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Industry 4.0 Summitt

Manchester Central (M2 3GX)

28/02/2018 - 01/03/2018

Industry 4.0, the 4th industrial revolution, smart manufacturing, digital factories…these are (more)

Drives & Controls 2018

NEC, Birmingham(B40 1NT)

10/04/2018 - 12/04/2018

Drives & Controls exhibition is recognised as the UK’s leading show for Automation, Power (more)

UKIVA Machine Vision Conference

Arena MK(MK1 1ST)

16/05/2018

Following a successful launch in 2017, UKIVA Machine Vision Conference returns to Arena MK, Milton Keynes, (more)

Insulation damage at the heart of motor problems

Insulation damage at the heart of motor problems

Most electrical problems in motors and generators start with insulation problems. Insulation damage that begins with small manufacturing defects, contamination, excess heat or wear can rapidly develop into major issues that shut down critical machinery. That’s why static electrical testing is widely used as part of the modern condition-based approach to motor maintenance.

There’s one category of problem that is particularly difficult to identify using conventional testing methods, however. A partial discharge (PD) is a small electrical discharge caused by the ionization of oxygen in the presence of a high voltage electrical field. In motors, partial discharge can occur when bubbles or other manufacturing imperfections create an air gap between a winding conductor and its surrounding insulation. The resulting ozone is corrosive to many common insulation materials and, over time, PD effects can lead to complete breakdown of the insulation and failure of the motor.

Partial discharge was once mainly a concern to manufacturers and users of high voltage equipment, but the widespread use of variable speed drives to improve the performance and efficiency of low voltage motors means these systems are often exposed to many more of the transient high voltage peaks that can lead to PD events, and eventually to motor failure.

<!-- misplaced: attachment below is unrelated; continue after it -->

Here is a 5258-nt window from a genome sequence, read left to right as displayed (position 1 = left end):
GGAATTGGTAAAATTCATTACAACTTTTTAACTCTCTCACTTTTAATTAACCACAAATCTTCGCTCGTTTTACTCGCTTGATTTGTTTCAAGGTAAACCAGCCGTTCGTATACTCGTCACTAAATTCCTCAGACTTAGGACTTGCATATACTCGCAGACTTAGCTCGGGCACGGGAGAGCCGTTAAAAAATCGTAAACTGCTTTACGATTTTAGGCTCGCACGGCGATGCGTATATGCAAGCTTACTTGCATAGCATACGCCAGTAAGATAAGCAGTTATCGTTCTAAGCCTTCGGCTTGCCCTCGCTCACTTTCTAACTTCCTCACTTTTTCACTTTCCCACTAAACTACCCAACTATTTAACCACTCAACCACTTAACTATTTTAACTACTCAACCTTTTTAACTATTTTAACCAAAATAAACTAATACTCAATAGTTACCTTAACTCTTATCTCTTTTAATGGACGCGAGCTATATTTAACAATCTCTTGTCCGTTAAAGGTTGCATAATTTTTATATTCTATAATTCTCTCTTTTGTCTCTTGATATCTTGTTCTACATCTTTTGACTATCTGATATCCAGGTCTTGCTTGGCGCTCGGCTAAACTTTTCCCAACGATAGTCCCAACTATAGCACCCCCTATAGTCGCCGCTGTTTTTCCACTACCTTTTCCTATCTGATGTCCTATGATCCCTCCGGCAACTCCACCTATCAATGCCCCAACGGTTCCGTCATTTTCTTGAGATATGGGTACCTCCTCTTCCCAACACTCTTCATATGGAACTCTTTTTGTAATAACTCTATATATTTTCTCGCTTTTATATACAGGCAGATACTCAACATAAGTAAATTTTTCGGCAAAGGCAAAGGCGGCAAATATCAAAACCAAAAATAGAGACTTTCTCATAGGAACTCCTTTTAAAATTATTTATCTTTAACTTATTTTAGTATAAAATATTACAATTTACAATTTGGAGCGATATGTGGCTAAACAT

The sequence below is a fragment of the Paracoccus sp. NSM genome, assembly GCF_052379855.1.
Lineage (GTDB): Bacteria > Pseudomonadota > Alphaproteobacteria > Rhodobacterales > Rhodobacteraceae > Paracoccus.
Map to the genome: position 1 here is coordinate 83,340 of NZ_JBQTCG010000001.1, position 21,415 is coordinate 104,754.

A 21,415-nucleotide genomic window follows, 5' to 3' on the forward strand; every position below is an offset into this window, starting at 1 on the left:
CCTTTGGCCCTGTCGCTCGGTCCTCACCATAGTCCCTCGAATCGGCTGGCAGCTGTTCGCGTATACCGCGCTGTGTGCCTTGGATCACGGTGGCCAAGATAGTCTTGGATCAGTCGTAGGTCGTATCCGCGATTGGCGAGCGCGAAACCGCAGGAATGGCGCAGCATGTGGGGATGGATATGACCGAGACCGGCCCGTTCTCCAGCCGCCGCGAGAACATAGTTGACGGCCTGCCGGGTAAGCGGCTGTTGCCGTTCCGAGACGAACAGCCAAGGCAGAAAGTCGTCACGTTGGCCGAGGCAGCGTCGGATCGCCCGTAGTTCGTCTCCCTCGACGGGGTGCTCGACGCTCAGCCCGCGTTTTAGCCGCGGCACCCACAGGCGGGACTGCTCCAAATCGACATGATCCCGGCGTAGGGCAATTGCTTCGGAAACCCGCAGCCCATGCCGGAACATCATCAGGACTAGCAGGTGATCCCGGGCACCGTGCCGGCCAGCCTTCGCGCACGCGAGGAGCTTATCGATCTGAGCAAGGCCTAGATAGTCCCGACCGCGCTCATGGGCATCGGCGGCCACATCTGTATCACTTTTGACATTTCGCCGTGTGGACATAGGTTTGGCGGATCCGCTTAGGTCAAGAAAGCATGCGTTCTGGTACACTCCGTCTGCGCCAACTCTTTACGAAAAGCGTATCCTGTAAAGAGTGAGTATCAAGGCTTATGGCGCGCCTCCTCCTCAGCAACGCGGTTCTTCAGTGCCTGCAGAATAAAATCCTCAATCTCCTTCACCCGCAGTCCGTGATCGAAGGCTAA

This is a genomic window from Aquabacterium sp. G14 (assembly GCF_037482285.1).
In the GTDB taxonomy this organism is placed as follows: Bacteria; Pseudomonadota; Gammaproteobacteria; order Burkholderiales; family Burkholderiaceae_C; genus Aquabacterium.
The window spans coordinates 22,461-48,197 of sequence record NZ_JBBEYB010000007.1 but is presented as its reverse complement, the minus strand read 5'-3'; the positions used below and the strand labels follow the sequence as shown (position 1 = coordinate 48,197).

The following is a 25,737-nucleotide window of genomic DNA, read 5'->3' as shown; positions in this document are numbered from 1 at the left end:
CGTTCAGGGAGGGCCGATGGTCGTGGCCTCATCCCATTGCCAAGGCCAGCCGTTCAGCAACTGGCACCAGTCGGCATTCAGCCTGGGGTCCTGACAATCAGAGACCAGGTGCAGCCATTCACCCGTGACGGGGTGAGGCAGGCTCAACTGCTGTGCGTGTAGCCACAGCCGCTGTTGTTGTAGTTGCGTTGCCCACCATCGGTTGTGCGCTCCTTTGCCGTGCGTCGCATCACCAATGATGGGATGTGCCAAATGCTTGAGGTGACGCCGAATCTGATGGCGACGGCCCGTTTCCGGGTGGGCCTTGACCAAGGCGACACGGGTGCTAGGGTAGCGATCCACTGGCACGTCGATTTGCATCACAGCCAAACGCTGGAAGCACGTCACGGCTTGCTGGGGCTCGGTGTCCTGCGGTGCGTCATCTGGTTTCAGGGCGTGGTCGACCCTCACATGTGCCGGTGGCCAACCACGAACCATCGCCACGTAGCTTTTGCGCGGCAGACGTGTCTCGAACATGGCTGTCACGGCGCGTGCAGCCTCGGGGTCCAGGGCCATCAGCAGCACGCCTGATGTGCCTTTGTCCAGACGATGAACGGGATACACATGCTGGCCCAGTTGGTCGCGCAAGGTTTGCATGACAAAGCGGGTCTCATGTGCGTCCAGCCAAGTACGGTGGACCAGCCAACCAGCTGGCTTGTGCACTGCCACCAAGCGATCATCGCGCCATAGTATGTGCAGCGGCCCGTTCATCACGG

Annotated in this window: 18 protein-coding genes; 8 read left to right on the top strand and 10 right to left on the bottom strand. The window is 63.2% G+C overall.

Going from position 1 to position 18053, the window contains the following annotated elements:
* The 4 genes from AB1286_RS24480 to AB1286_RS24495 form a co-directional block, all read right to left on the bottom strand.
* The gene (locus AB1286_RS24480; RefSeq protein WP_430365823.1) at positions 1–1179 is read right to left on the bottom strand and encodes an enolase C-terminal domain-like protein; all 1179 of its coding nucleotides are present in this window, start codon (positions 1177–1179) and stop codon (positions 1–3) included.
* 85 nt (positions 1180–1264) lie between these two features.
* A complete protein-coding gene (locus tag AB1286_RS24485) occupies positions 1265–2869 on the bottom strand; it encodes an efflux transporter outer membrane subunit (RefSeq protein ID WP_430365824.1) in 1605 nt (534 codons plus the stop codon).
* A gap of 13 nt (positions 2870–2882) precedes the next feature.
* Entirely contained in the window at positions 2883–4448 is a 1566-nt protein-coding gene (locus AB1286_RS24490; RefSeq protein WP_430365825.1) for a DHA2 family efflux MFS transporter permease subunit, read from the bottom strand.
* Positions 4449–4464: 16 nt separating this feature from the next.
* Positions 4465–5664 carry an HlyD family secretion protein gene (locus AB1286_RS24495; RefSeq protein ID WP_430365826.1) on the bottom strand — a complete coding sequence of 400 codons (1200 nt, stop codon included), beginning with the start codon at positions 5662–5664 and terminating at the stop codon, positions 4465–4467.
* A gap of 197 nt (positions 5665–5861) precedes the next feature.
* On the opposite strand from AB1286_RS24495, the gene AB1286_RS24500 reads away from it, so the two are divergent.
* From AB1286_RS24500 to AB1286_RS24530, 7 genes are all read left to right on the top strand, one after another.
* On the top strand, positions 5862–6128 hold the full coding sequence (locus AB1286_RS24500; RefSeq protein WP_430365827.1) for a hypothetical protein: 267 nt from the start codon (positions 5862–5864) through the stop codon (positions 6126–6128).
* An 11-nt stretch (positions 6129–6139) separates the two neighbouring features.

The challenge during testing is that the discharge happens very quickly, usually in just a few nanoseconds, as the winding experiences high voltage transients. Conventional test equipment doesn’t sample rapidly enough to capture these short, transient effects.

SKF’s latest generation of motor analysers, like the Baker DX range, however, are equipped with new, ultra-high speed analogue to digital convertor technology that can capture the high frequency component of the signal generated during the surge test. Smart software algorithms then separate the high frequency component from the low frequency impulse waveform, allowing the presence of PD events to be measured and their magnitude calculated.

Trending test results on the same equipment over time gives users a clear and straightforward indication of how the PD inception and extinction voltages are decreasing.   When these voltage levels fall into the range of the normal voltage transients seen by the motor, the weakening of the insulation will accelerate. For manufacturers and service providers, that provides greater assurance that equipment will perform reliably in service. For operators, an earlier warning of potential problems improves maintenance planning, reducing costly downtime or unscheduled loss of production.

SKF’s desktop software package, Surveyor DX, has been updated to store, display and trend the partial discharge results, as well as the other standard tests offered by the DX analysers.

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